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The practice of gathering personal information about customers and citizens by corporations and governments is well established. Software is available which is dedicated to analyzing data collected by company Web sites, direct-mail operations, customer service, retail stores and field sales. Web analysis and marketing software enables Web companies to take data about customers stored in large databases and offer these customers merchandise based on past buying behavior, either actual or inferred. It also enables targeted marketing to individuals using e-mail. Governments routinely collect personal information from official records of births, deaths, marriages, divorces, property sales, business licenses, legal proceedings and driving records. Many of the databases containing this information are going online.
The recent deregulation of the financial services industry has made it possible for banks, insurance companies and investment companies to begin working together to offer various financial products to consumers. Personal financial information that was kept separate before deregulation can now be aggregated. In fact the ability to mine customer data is one of the driving forces behind the creation of large financial conglomerates. Services can be offered to customers based on their information profiles. Banks that finance company alliances can disseminate personal information about their customers to third parties without their permission and may even decline to alert a customer if someone is snooping in the customer’s account. Even though companies may choose not to sell personal information to third parties, companies within an alliance may use the data themselves to push financial products and services.
Large credit bureaus such as Equifax and Trans Union have traditionally been a source of information about a person’s credit worthiness. Their databases contain information such as a person’s age, address and occupation. Credit bureaus have begun to sell personal information to retailers and other businesses.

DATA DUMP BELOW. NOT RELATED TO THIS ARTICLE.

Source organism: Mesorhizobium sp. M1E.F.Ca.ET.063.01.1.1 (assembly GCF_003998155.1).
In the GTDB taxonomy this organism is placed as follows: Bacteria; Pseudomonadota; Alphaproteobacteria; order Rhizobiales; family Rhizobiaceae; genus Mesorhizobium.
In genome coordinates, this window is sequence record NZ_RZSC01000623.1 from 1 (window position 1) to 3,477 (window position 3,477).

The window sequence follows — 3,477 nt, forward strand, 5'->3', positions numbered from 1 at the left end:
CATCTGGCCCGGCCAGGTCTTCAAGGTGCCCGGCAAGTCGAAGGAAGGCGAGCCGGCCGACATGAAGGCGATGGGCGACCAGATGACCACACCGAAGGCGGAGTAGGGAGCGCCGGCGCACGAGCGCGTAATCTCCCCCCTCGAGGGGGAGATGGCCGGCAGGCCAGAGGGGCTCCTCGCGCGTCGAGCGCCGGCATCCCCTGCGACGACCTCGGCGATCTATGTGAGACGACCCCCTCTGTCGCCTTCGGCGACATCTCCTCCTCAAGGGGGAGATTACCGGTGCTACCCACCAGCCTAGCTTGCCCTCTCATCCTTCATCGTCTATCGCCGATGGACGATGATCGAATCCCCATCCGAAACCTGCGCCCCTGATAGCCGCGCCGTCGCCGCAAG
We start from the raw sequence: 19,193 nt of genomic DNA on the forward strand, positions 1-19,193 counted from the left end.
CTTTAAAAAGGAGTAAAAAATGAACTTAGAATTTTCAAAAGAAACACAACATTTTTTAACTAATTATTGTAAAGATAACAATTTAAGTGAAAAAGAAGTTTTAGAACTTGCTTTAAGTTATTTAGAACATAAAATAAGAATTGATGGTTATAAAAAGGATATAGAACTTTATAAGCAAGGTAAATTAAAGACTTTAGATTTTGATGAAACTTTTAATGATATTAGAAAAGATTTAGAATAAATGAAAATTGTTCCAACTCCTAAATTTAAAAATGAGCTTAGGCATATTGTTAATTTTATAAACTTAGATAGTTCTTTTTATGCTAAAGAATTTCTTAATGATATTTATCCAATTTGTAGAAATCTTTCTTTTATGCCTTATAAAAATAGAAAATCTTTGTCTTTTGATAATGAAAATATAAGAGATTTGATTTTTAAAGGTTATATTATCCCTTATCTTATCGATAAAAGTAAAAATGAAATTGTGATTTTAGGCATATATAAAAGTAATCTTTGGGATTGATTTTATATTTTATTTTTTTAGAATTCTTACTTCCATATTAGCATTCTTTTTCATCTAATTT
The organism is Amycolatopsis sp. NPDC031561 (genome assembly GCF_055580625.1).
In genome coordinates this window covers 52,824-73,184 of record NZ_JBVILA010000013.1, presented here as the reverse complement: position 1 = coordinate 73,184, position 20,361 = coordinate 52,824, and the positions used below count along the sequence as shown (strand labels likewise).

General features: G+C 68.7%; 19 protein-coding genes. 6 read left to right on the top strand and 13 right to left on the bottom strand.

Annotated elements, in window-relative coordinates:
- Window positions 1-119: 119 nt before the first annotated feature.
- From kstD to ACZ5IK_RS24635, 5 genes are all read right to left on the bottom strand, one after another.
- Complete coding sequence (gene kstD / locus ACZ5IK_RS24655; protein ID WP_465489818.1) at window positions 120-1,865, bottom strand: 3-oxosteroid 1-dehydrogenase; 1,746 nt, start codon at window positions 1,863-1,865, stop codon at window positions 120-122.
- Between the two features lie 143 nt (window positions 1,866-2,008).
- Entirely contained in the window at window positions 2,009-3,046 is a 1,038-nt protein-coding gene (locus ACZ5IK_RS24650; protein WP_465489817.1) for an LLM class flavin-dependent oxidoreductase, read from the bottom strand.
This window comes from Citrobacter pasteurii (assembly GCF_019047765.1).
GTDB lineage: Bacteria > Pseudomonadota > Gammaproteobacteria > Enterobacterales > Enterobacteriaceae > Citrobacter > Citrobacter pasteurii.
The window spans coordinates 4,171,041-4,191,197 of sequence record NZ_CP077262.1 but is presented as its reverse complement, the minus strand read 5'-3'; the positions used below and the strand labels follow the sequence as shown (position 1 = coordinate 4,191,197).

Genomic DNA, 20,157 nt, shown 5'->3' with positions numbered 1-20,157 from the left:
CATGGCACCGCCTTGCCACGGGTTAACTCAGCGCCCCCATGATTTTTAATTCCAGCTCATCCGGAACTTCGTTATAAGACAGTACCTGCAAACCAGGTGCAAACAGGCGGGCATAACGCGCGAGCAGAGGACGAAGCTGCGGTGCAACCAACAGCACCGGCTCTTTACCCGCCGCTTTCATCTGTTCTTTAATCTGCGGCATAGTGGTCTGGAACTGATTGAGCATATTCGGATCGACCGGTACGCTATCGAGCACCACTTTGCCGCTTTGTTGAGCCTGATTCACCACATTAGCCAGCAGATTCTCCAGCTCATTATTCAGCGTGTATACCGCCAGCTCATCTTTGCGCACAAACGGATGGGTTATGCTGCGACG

Online banking presents another challenge to PIP. Many banks store customers’ addresses and social security numbers in the same records. The information, once retrieved, can be used to reroute credit card mailings or open new accounts.
Like personal financial information, medical information is for most people a very private matter. Despite this fact, there is a wealth of personal medical data in government and institutional databases. Although many of these government database records are stripped of information which could be used to identify individuals (such as Social Security numbers), it is still possible to link the records to private sector medical records using standard codes for diagnoses and procedures employed by the United States healthcare system. The codes are usually included on insurance claims and hospital discharge records.
Much personal health information that is available to the public is volunteered by individuals themselves, by responding to 800 numbers, coupon offers, rebate offers and Web site registration. The information is included in commercial databases like Behavior-Bank sponsored by Experian, one of the world’s largest direct-mail database companies. This information is sold to clients interested in categories of health problems, such as bladder control or high cholesterol. Drug companies are also interested in the commercial databases.
Medical information databases are available through private networks. However, this situation is quickly changing. Healtheon and other healthcare companies are competing to get doctors to write prescriptions over the Internet and to persuade people to place their personal health records on the Internet.
E-mail accounts for 70% of all network traffic and is susceptible to tampering and snooping. In many companies, employee e-mail communications are routinely monitored. Loss of workday productivity is often cited as the major concern for businesses that monitor e-mail. However, many companies worry about possible litigation stemming from sexually charged e-mail. Companies are also concerned with activity which may expose the company to breach of contract, trade secret, and defamation lawsuits.
Employee’s invasion of privacy claims have not been upheld in the United States courts, which argue that, since employers own the computer equipment, they can do whatever they want with it. The 1986 Electronic Communication Privacy Act grants employers the right to review stored communications on a company’s computer system.